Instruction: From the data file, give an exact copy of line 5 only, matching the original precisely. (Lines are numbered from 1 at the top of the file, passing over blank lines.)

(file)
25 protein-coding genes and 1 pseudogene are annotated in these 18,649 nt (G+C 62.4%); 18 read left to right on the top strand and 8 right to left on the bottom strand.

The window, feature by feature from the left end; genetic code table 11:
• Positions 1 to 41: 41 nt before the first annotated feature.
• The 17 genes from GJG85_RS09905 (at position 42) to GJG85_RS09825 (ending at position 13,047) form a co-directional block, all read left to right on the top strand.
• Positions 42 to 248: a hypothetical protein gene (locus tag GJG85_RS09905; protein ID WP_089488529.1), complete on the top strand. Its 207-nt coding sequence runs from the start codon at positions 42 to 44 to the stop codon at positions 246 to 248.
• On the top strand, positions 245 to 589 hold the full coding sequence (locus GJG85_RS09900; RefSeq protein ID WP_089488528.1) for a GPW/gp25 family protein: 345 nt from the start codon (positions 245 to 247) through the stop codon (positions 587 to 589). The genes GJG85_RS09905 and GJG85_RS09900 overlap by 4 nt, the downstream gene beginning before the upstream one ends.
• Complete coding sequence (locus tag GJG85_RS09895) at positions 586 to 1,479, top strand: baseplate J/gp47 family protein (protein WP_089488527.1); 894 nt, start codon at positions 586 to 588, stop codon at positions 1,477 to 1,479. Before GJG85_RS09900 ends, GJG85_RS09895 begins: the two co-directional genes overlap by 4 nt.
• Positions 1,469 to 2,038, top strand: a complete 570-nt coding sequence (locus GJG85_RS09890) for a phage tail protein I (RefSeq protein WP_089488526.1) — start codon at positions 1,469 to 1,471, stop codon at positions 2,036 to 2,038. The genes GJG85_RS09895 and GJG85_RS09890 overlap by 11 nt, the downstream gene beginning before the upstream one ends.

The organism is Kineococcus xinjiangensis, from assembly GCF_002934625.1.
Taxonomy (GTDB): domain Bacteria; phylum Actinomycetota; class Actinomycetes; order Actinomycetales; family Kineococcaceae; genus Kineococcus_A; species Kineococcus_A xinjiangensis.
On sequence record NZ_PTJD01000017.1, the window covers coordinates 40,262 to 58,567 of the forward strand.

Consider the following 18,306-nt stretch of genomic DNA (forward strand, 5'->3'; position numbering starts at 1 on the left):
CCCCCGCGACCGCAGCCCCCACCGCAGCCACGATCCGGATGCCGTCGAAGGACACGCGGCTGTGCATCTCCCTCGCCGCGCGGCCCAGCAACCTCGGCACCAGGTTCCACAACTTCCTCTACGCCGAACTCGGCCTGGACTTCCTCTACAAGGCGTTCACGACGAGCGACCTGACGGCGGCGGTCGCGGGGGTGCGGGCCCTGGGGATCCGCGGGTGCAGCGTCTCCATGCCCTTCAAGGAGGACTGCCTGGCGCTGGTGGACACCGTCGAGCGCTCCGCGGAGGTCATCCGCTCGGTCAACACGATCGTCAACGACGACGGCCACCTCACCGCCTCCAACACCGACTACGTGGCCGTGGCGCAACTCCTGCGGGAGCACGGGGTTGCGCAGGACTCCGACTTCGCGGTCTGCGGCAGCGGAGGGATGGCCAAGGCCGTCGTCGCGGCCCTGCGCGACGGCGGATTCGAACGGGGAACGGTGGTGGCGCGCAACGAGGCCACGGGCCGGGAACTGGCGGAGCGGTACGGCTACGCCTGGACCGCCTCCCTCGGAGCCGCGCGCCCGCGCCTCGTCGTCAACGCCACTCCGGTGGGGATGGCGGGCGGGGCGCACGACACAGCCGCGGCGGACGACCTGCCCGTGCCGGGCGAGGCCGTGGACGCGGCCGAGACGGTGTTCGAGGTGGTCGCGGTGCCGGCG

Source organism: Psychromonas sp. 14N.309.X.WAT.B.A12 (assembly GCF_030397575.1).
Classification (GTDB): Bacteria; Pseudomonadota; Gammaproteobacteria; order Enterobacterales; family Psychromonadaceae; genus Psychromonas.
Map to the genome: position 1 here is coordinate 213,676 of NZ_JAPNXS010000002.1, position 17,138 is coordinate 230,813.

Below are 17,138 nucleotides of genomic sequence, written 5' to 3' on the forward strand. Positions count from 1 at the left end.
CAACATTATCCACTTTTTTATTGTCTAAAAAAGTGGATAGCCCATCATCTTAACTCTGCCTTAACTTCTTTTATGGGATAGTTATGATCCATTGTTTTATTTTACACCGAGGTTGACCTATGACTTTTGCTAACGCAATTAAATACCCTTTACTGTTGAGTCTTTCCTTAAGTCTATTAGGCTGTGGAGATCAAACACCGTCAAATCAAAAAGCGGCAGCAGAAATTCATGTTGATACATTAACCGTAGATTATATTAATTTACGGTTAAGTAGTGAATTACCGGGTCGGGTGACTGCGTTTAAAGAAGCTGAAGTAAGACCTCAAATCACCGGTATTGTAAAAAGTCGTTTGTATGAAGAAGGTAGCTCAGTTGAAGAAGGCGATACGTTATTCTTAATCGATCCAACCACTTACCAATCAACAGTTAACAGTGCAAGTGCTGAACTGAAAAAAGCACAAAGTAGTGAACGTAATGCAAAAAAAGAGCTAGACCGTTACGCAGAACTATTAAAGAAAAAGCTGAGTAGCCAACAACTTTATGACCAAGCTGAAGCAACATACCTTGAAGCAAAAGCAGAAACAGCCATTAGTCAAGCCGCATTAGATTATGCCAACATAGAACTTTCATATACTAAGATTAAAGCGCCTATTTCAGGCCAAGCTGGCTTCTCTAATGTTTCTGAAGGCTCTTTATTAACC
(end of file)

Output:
• Positions 42 to 248: a hypothetical protein gene (locus tag GJG85_RS09905; protein ID WP_089488529.1), complete on the top strand. Its 207-nt coding sequence runs from the start codon at positions 42 to 44 to the stop codon at positions 246 to 248.